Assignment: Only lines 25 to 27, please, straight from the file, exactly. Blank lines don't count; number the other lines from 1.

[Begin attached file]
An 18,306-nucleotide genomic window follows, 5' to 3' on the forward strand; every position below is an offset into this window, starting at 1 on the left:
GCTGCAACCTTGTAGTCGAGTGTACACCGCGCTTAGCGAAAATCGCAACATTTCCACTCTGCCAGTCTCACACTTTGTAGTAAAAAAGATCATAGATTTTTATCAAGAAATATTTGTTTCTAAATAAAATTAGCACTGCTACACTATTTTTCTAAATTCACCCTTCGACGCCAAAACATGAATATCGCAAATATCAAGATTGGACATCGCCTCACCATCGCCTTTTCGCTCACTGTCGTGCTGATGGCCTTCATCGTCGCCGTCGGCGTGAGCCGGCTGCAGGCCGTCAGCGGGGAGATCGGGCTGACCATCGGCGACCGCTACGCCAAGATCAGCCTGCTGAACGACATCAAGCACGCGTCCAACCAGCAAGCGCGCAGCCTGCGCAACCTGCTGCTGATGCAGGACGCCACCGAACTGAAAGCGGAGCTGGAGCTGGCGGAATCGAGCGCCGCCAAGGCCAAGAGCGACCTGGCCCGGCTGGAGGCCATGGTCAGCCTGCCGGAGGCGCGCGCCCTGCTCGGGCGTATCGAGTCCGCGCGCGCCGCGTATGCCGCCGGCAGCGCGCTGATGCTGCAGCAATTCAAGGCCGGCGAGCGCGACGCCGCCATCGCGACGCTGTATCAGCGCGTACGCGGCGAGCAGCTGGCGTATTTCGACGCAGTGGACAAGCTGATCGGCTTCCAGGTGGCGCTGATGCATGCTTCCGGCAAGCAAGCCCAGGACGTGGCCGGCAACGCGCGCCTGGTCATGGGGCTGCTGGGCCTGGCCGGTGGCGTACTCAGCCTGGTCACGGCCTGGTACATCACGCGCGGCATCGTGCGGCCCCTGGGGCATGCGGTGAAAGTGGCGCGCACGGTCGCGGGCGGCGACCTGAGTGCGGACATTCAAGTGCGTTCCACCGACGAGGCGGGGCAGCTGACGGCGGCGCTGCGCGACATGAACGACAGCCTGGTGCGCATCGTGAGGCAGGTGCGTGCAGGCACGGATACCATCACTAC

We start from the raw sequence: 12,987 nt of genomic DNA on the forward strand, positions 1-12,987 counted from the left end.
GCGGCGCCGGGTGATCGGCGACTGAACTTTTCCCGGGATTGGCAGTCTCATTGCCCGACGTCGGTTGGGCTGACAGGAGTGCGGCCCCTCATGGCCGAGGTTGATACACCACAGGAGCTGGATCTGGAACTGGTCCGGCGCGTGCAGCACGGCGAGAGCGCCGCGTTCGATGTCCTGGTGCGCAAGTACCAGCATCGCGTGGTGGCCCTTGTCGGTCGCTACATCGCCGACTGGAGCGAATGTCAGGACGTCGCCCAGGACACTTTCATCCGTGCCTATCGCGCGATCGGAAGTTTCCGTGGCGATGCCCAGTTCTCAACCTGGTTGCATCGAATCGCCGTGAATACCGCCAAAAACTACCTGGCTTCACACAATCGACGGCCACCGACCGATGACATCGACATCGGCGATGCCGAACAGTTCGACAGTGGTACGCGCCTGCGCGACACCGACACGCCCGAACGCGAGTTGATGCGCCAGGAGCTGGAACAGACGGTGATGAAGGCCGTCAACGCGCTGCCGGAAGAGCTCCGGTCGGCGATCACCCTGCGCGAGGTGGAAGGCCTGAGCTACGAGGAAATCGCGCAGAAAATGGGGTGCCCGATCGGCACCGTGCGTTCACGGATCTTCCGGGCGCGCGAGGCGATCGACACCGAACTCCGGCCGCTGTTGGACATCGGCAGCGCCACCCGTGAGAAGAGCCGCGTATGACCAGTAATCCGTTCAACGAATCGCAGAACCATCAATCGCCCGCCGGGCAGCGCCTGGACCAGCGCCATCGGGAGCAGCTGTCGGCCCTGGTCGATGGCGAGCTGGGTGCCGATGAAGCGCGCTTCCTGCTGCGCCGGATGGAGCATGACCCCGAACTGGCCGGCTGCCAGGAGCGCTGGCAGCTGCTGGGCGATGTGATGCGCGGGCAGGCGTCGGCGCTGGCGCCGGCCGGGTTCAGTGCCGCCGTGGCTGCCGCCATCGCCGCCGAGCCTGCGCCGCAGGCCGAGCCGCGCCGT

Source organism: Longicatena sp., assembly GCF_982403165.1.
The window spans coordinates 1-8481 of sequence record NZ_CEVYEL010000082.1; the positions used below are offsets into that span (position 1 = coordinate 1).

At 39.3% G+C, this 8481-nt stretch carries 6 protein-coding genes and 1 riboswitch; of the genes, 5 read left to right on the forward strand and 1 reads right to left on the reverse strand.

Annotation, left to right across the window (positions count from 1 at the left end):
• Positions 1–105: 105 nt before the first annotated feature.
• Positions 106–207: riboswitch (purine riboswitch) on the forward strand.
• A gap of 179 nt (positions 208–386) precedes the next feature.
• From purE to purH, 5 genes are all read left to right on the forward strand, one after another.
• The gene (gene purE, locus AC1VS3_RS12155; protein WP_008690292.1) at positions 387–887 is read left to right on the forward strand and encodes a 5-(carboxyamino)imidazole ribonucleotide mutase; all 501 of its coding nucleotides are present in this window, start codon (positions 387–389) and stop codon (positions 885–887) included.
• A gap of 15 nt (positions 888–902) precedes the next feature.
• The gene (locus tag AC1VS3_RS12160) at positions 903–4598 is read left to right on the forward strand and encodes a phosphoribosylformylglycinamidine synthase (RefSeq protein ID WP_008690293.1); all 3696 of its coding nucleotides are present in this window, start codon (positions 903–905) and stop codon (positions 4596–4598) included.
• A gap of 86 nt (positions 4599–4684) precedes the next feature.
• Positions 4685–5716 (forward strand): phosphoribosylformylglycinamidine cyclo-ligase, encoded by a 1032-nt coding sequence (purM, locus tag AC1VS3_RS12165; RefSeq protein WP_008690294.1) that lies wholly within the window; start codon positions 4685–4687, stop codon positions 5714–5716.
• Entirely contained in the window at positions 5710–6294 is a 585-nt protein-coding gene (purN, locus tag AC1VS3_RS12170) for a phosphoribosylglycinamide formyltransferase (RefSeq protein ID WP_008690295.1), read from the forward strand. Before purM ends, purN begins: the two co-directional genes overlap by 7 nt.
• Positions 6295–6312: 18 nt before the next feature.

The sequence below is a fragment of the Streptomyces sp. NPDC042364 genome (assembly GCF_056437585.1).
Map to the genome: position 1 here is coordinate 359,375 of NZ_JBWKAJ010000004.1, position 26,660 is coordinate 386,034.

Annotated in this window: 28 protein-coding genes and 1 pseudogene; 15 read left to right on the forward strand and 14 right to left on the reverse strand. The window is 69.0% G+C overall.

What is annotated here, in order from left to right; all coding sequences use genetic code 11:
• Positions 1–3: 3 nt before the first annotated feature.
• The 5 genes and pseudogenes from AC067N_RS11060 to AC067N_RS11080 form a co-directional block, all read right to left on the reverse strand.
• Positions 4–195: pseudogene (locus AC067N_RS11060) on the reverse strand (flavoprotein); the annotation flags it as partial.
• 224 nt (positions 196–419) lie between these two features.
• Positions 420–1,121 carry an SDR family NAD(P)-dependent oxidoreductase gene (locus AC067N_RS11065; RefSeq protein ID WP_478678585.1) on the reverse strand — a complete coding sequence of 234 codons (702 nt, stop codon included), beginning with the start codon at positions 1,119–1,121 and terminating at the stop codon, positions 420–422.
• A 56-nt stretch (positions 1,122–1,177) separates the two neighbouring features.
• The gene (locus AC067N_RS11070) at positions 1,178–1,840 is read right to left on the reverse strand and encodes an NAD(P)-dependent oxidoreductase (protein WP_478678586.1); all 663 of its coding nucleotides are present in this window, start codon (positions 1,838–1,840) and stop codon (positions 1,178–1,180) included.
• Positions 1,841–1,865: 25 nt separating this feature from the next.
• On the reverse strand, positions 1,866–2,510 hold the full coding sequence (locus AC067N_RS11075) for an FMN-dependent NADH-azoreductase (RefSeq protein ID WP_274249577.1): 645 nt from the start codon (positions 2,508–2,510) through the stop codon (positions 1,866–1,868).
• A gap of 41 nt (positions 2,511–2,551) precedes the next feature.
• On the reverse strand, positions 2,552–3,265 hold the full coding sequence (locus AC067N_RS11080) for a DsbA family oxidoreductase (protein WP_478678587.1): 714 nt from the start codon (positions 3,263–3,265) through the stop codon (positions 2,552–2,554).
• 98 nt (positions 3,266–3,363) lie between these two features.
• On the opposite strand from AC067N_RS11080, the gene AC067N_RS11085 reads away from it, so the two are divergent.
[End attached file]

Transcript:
• The 5 genes and pseudogenes from AC067N_RS11060 to AC067N_RS11080 form a co-directional block, all read right to left on the reverse strand.
• Positions 4–195: pseudogene (locus AC067N_RS11060) on the reverse strand (flavoprotein); the annotation flags it as partial.
• 224 nt (positions 196–419) lie between these two features.